Popular in many of the German chain bakeries such as Kamps, this large pastry is unusually sweet and large for German desserts. Taler is a German word for "coin" so the name of the dessert literally translates to "Streusel Coin." In this pastry, streusel crumbs are generously piled on a yeasted cake and then drizzled with sugar glaze. The combination of the streusel crumbs and the glaze is extremely sugary. These are large pieces. One pastry can be easily split between two or even three people. The recipe below is for plain streusel taler. However, I have included the steps to add your favorite jam if you would like to bump up the flavor. You can also add fresh fruit or even chocolate if you desire.
- Cake Base:
- 2 cups flour (AP)
- 1 package of dry yeast
- 1/2 cup sugar (white granulated)
- 1/2 teaspoon salt
- 3+1/2 tablespoons butter
- 1 egg
- 1/2 cup + 2 tablespoons milk (warm)
- 2 cups flour (AP)
- 1 cup butter (cut into small pieces)
- 1 +1/3 cups sugar (white granulated)
- 2 tablespoons vanilla flavored sugar
- 2 cups powdered sugar (sifted)
- 5 tablespoons of water
For the cake base:
- Whisk together the flour, sugar, salt and yeast in the bowl of a mixer.
- Add the butter, egg, and milk and mix with the hook attachment.
- When dough is smooth, remove bowl from mixer, cover and leave in a warm place for 20 minutes.
- Return the bowl to the mixer and knead again using the hook attachment until the dough is smooth and elastic.
For the streusel:
- Whisk flour and sugars together
- Add butter and knead everything together with your hands until you have one big ball of streusel or the biggest streusel crumb you have ever seen.
For the glaze:
- In a saucepan heat sugar and water together whisking until sugar is dissolved and the mixture is smooth.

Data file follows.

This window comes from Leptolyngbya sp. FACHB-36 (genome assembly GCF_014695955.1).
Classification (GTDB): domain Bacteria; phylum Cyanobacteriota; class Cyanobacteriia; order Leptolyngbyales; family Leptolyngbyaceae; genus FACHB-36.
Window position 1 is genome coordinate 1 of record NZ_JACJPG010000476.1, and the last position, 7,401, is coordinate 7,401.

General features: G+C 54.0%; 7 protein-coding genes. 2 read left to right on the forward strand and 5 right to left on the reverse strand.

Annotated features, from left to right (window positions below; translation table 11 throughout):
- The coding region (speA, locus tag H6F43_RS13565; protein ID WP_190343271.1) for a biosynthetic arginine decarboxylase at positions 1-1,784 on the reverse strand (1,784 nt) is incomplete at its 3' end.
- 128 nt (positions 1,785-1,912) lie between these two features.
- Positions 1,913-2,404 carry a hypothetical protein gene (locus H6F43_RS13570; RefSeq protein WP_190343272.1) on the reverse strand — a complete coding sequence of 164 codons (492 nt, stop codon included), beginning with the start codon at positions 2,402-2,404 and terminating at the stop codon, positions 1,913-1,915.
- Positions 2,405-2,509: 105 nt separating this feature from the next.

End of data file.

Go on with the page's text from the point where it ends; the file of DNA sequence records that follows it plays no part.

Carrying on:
- Keep mixture warm until ready to use so it doesn't harden and crack.
Making the streusel taler:
- Preheat oven to 350 degrees F.
- Line two baking sheets with parchment paper.
- Sprinkle flour on a work surface.
- Divide the dough into 10 equal pieces.
- Take a piece and roll into a ball between your hands.
- Use a rolling pin to roll out a circle 5" in diameter. The thickness should be less than a raw sugar cookie cutout but not paper thin. Somewhere in between.
- Place on a baking sheet and repeat with the rest of the dough.
- Break off a handful of streusel from your big crumb and sprinkle on each disk.
- If you want to add jam, spoon it onto the streusel and then sprinkle a few streusel crumbs on top.
- Bake for about 10 minutes or until the edges just start to turn golden.
- Remove from oven and leave them on the baking sheets for about 10 minutes.
- For the plains ones, brush on a thick layer of glaze coating the entire streusel taler.
- For the ones with jam, drizzle the glaze on, using much less.
- Transfer to a wire rack to cool completely.
These are best if eaten the day they are made.